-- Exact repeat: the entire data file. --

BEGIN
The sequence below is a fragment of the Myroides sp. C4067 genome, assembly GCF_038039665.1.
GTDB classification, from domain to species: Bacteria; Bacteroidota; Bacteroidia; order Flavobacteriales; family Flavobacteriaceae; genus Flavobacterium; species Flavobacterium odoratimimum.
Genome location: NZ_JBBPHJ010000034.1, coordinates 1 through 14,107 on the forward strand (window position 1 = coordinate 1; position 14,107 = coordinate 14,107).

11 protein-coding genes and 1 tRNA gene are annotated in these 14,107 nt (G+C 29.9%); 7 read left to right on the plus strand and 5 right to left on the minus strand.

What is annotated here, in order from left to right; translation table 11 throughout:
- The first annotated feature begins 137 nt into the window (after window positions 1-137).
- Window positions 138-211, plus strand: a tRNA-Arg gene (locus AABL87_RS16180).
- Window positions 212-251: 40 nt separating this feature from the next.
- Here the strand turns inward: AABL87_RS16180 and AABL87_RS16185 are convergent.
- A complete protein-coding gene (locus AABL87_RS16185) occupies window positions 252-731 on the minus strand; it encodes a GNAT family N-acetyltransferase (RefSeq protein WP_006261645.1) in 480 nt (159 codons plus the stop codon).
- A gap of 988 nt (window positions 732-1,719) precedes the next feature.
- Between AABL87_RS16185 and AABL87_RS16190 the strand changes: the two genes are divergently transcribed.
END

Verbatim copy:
The sequence below is a fragment of the Myroides sp. C4067 genome, assembly GCF_038039665.1.
GTDB classification, from domain to species: Bacteria; Bacteroidota; Bacteroidia; order Flavobacteriales; family Flavobacteriaceae; genus Flavobacterium; species Flavobacterium odoratimimum.
Genome location: NZ_JBBPHJ010000034.1, coordinates 1 through 14,107 on the forward strand (window position 1 = coordinate 1; position 14,107 = coordinate 14,107).

11 protein-coding genes and 1 tRNA gene are annotated in these 14,107 nt (G+C 29.9%); 7 read left to right on the plus strand and 5 right to left on the minus strand.

What is annotated here, in order from left to right; translation table 11 throughout:
- The first annotated feature begins 137 nt into the window (after window positions 1-137).
- Window positions 138-211, plus strand: a tRNA-Arg gene (locus AABL87_RS16180).
- Window positions 212-251: 40 nt separating this feature from the next.
- Here the strand turns inward: AABL87_RS16180 and AABL87_RS16185 are convergent.
- A complete protein-coding gene (locus AABL87_RS16185) occupies window positions 252-731 on the minus strand; it encodes a GNAT family N-acetyltransferase (RefSeq protein WP_006261645.1) in 480 nt (159 codons plus the stop codon).
- A gap of 988 nt (window positions 732-1,719) precedes the next feature.
- Between AABL87_RS16185 and AABL87_RS16190 the strand changes: the two genes are divergently transcribed.